Your winnings Mr. Blatter

FIFA and UEFA threaten to turn football into Kayfabe

Here are some facts I can say for certain:

There have also been convictions in other sports, such as the NBA, baseball, hockey, rugby, boxing, and cricket. All of which is to say that corruption exists in sports. And it has been that way since the first athlete took a dive in the first Olympic games.

The problem is these scandals are becoming more common place every year, the investigations more superficial, and the money at stake exponentially larger such that it threatens to undermine the very belief in football. To turn it into what professional wrestling refers to as “kayfabe” or just a show, a suspension in disbelief.

It’s already so bad that we have started wondering out loud whether certain things that happen on the pitch and in the halls of the FA, UEFA, and FIFA are the actions of corrupt officials. To be clear, I am not accusing anyone of corruption but who among you has not heard from numerous sources various questions about the governing bodies?

For example, how many people believe that Qatar bribed their way to host the World Cup? Few will say it in print, because they are afraid of repercussions, but I’ve had plenty of conversations with plenty of people who will say it outright in person and who may even say it here in the comments on this blog. I’m not saying that Qatar bribed FIFA to host the World Cup. What I’m saying is that the belief that they did matters, because it means that a significant number of people don’t have faith in the authorities who are charged with policing our game.

When it pours it Rains

Baseball suffered a series of match-fixing scandals from the later part of the 19th century up until the infamous Black Sox scandal of 1919. Corruption in baseball was widespread in that period and it took some harsh rules, harsh punishments, and an iron-fisted commissioner to stamp it out.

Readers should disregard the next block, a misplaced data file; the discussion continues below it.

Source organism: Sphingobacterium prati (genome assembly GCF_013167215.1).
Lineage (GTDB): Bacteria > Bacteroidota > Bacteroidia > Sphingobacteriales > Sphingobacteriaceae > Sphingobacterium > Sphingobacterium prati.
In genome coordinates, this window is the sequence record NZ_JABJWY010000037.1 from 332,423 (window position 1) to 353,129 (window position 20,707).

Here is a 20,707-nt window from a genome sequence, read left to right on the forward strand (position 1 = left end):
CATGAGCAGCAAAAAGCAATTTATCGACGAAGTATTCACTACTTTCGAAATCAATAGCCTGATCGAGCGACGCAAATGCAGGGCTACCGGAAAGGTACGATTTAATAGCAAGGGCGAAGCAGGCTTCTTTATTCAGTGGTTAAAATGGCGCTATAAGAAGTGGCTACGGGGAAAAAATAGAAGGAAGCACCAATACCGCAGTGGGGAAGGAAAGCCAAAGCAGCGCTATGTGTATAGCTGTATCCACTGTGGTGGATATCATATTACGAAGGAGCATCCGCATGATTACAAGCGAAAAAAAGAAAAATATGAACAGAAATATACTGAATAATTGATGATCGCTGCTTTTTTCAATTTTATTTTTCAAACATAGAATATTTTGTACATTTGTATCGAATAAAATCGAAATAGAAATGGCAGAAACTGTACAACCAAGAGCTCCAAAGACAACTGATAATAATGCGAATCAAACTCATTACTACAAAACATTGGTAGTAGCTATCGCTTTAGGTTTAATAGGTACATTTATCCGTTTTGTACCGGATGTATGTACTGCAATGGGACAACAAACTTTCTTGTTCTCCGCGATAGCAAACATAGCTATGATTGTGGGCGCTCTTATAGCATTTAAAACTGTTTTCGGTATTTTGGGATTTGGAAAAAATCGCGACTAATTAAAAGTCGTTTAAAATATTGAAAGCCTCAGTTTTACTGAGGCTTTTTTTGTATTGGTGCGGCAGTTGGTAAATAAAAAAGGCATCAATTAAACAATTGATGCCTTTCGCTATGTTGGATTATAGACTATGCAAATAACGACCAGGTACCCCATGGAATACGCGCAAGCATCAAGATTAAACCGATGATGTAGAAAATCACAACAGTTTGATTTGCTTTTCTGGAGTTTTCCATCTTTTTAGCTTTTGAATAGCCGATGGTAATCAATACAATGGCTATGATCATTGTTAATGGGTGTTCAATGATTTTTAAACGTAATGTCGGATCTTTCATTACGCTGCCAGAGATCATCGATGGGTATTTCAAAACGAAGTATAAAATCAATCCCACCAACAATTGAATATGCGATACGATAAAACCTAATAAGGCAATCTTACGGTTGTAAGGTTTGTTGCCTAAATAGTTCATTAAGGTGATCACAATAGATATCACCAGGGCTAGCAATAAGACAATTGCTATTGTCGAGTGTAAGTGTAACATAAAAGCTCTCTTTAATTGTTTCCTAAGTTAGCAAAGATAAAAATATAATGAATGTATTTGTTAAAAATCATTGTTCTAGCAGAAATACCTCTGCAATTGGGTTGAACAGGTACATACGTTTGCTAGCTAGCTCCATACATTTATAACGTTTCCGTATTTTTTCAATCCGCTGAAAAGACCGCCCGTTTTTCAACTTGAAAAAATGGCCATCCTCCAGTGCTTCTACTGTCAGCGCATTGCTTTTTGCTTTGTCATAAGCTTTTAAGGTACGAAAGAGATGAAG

Kenesaw Mountain Landis was elected commissioner of baseball in 1920 and immediately enacted a rule whereby no player is allowed to gamble on baseball, ever. Moreover, any player or official who is even approached must report immediately to the authorities or suffer a lifetime ban from the sport. If a man like Kenesaw Mountain Landis was head of FIFA would Antonio Conte be a manager right now? I don’t know, but I do know that he is tipped to be the next manager of Chelsea. In so doing, he would bring a scandal-ridden career to the English Premier League. Exactly the kind of thing that should never be allowed to happen.

And for the average fan, there’s always the suspicion that a referee has it out for your team. For example, Mike Dean’s record refereeing Arsenal games is, bar none, the strangest record I have seen in professional sport. In the last 20 times Mike Dean has refereed an Arsenal match, the Gunners have only won twice and have never been awarded a penalty despite many clear-cut fouls in the area. Surely this is just coincidence but even still, the League’s refusal to introduce technology such as Instant Replay officiating, or change the Laws exacerbates a public perception that officials are influencing games. And whether that’s through corruption or bias is irrelevant.

In addition to the weak ways that FIFA and UEFA deal with allegations of corruption among coaches like Conte and the way that they refuse to bring the game into the 21st century, there’s too much room for error in the way the laws are written: the offside laws are bizarre, these ideas of “intent” and “aggression” are antiquated, the way that advantage is handled is one of the easiest ways that an official could cheat, and officials are afforded far too much protection post match. FIFA, UEFA, and the FA need to re-write or at least re-jigger the Laws of the Game.